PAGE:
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Senate voting should be below the line -

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EMMA ALBERICI, PRESENTER: On the most recent numbers, 33 coalition members will take their seats in the senate next July. That's not enough to guarantee safe passage of the new government's signature policies. Tony Abbott will need the support of at least six cross bench senators... Some of whom were elected on the weekend with just a tiny fraction of votes. The independent south Australian senator Nick Xenophon is now calling for reform. He told LateLine that he intends to introduce a bill to the new parliament within the first week. I spoke to him from Adelaide just a short time ago. Nick Xenophon, good of you to join us.


EMMA ALBERICI: Can I start with the appointment of Steve Bracks to Consul General in New York. It was an appointment was that made in May of this year by Julia Gillard. What do you think of Julie Bishop's decision to revoke that decision?

NICK XENOPHON: Well, she's entitled to do that, that's what new governments do and these appointments are often seen as political appointments, it's a plum job. I think Steve Bracks would have done a good job as consul general in New York for Australia but the new government is entitled to do what they want and I'm sure there may be some recently retired Liberal politician that will get that job. Who knows?

EMMA ALBERICI: Well Amanda Vanstone was appointed in the same year as the 2007 election. She was appointed as ambassador to Italy and it was an appointment that was honoured by the Labor Government when it took office in that same year just a few months after her appointment. How do you think this is different?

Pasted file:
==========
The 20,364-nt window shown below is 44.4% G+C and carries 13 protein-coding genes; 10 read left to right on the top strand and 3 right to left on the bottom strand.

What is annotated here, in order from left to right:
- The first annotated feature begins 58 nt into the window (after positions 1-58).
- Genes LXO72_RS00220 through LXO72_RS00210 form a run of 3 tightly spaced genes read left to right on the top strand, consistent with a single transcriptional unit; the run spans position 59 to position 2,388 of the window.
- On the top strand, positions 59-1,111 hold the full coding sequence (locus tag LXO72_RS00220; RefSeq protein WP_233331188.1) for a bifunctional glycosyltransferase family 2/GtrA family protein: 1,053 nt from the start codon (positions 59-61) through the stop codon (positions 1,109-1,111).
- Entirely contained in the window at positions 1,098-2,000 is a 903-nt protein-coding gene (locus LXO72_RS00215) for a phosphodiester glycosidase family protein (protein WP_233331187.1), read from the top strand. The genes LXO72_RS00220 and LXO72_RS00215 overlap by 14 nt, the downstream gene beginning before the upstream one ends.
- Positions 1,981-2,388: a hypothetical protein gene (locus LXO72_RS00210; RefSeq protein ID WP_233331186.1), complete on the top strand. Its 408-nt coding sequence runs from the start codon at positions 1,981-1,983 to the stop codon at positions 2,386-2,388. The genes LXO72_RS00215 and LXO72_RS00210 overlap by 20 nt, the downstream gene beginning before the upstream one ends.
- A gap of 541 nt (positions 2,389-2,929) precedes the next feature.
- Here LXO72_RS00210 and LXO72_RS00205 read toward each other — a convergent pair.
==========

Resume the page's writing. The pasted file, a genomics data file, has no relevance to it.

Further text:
NICK XENOPHON: Well, it's a new government, they're entitled to do that. I think that the former government was gracious to honour Amanda Vanstone's appointment. This Government is entitled to do what they've done. I would have thought that a safer option, the more magnanimous option, would have been to simply allow Steve Bracks to take up his position. I think Steve Bracks would have done a very competent job but that was Julie Bishop's call and if she gets criticised for it that's part of the robust public debate surrounding these sorts of appointments.

EMMA ALBERICI: George Brandis suggested that he wasn't qualified for the position, do you share that view?

NICK XENOPHON: I think Steve Bracks, whether you agreed or disagreed with him, was a competent premier of Victoria, a capable man who I think could have represented Australia's interests quite well. But that's the new Government's call and that's it, I guess. But I think there will be a contrast drawn, comparison drawn in terms of what the former Labor Government did in relation to Amanda Vanstone and I would have thought they should have let this appointment slide.